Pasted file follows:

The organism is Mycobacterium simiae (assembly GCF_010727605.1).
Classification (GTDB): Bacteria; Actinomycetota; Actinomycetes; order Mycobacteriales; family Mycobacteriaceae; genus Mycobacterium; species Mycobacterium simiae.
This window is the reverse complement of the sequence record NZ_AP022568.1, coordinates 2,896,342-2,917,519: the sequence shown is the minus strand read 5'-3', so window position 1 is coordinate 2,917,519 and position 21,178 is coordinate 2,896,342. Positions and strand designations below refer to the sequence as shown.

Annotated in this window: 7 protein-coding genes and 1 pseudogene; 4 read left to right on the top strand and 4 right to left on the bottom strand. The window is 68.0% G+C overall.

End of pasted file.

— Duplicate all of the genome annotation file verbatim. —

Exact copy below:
The organism is Mycobacterium simiae (assembly GCF_010727605.1).
Classification (GTDB): Bacteria; Actinomycetota; Actinomycetes; order Mycobacteriales; family Mycobacteriaceae; genus Mycobacterium; species Mycobacterium simiae.
This window is the reverse complement of the sequence record NZ_AP022568.1, coordinates 2,896,342-2,917,519: the sequence shown is the minus strand read 5'-3', so window position 1 is coordinate 2,917,519 and position 21,178 is coordinate 2,896,342. Positions and strand designations below refer to the sequence as shown.

Annotated in this window: 7 protein-coding genes and 1 pseudogene; 4 read left to right on the top strand and 4 right to left on the bottom strand. The window is 68.0% G+C overall.